Narrative Of The Life Of Frederick Douglass Analysis Essay

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Narrative of the life of Frederick Douglass Analysis

“To tell his story of suffering and liberation from slavery on platforms was one thing; to publish it for a reading public eager for the tales of escaped slaves was quite another.” (Blight.6).
The autobiography, The Narrative of the life of Frederick Douglass, written by Frederick Douglass himself, emphasized the mutual influence and close correlation of Douglass's life with key events in American history that shaped the lives of African Americans. Starting from his birth and childhood to years of slavery, oppression and finally freedom, Frederick Douglass’s first autobiography served as a first-hand legitimized perspective of what it was like for most slaves in the 1800s. The editor,
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According to Harvard University Press, “Douglass took pains to be as accurate as his memory and his knowledge permitted… For example, Douglass states that Colonel Lloyd owned twenty farms, while, as the family papers show, he had thirteen. Douglass states that there were “from three to four hundred slaves” on the Home House plantation; actually, for the time of which Douglass spoke there were 167 slaves on that farm, as is shown in the Lloyd inventory entitled”. We only have his word for this; we can only have his word for it; there were no independent witnesses to Douglass’s psychological state that contributed to his autobiography. But it is possible that he mistook aspects of his inner life. With The Narrative seen as a credible source, it is still clear that Douglass’s Narrative may have a few unintentional white …show more content…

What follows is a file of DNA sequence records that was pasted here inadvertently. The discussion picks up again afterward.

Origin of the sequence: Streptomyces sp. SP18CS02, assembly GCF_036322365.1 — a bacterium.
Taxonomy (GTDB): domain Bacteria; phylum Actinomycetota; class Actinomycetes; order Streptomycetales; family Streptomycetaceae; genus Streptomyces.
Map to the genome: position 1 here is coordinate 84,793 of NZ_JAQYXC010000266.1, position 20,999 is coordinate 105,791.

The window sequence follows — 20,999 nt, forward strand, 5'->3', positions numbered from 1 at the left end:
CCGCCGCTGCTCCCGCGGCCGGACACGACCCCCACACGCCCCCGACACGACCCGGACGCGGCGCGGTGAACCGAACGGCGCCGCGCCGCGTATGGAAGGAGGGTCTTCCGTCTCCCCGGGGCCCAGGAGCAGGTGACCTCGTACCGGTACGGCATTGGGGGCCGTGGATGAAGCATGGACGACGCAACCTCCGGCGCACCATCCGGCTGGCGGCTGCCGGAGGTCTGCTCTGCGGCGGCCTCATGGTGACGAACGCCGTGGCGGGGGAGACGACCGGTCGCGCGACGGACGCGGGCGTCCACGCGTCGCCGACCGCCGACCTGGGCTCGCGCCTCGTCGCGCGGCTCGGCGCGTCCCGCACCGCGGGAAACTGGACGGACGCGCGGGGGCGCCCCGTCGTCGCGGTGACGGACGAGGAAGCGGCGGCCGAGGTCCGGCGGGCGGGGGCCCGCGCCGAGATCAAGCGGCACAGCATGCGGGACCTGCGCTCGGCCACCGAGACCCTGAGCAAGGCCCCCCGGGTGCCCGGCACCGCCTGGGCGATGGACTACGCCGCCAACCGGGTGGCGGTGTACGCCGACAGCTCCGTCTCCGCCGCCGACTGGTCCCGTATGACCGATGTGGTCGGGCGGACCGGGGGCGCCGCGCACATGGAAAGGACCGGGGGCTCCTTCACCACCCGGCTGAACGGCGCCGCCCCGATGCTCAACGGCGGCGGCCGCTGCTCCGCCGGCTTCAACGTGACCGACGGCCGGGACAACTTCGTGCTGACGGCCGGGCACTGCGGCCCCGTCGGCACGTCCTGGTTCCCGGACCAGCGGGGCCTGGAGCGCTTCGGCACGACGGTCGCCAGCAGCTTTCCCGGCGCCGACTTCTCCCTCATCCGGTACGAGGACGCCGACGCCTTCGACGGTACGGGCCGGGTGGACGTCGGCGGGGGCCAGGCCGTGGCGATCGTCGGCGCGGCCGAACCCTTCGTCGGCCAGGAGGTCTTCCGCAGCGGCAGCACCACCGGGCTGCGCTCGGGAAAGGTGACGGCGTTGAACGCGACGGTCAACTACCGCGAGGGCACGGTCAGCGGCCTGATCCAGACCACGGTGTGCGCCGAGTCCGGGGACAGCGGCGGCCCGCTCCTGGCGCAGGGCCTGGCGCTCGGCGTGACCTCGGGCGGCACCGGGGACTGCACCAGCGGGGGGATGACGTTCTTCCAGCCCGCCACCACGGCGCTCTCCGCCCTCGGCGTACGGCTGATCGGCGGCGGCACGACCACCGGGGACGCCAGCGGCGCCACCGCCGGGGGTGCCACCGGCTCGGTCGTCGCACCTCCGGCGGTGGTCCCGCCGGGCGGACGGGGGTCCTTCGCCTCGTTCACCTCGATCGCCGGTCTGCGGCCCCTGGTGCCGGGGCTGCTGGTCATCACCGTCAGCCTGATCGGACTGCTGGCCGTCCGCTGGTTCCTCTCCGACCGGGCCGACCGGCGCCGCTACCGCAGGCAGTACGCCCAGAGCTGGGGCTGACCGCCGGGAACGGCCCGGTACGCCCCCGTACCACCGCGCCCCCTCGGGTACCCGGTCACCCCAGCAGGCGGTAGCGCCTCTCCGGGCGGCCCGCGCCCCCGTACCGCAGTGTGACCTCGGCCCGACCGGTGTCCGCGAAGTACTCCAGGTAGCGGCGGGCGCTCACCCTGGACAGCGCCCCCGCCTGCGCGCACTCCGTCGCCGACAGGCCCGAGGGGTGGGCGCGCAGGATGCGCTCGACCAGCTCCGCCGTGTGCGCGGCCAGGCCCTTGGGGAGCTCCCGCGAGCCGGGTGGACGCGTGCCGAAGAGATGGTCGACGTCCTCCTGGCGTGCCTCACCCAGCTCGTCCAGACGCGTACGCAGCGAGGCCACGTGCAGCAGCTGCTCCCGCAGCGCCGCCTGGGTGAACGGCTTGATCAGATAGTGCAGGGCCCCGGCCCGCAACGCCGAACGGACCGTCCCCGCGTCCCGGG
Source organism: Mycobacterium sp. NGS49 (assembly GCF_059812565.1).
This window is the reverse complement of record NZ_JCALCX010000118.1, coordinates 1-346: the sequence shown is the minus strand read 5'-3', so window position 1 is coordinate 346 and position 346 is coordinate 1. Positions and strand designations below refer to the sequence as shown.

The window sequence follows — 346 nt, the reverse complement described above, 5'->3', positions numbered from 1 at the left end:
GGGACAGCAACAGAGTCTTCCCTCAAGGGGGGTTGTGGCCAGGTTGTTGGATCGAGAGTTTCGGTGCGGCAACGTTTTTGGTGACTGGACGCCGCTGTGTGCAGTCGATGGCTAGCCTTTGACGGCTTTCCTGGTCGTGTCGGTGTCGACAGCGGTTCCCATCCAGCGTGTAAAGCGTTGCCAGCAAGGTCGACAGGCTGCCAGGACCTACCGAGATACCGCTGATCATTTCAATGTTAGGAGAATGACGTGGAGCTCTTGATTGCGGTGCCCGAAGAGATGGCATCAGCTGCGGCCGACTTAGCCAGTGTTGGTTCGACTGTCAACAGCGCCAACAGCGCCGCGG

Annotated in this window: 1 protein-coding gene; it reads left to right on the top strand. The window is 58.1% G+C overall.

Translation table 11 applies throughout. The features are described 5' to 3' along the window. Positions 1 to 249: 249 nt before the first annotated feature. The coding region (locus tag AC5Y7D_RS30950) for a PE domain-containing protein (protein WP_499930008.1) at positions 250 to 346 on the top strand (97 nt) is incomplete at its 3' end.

Slavery was able to light a passionate fire in determined abolitionists, yet hide the truth from the blind public.
Douglass's narrative is a highly symbolic book concerning the subject of slavery. The book is very political and went against the cruelties of the institution of slavery. This, as a result, gained support for its abolition. Douglass analyzes the many different elements that allowed whites to keep control of their institution, how the suppression of slavery changes the concept of freedom and the hardship of slavery of the psychological state of African Americans. Most importantly, he gives the reader a first-hand experience on the negative impact of oppression to him and his

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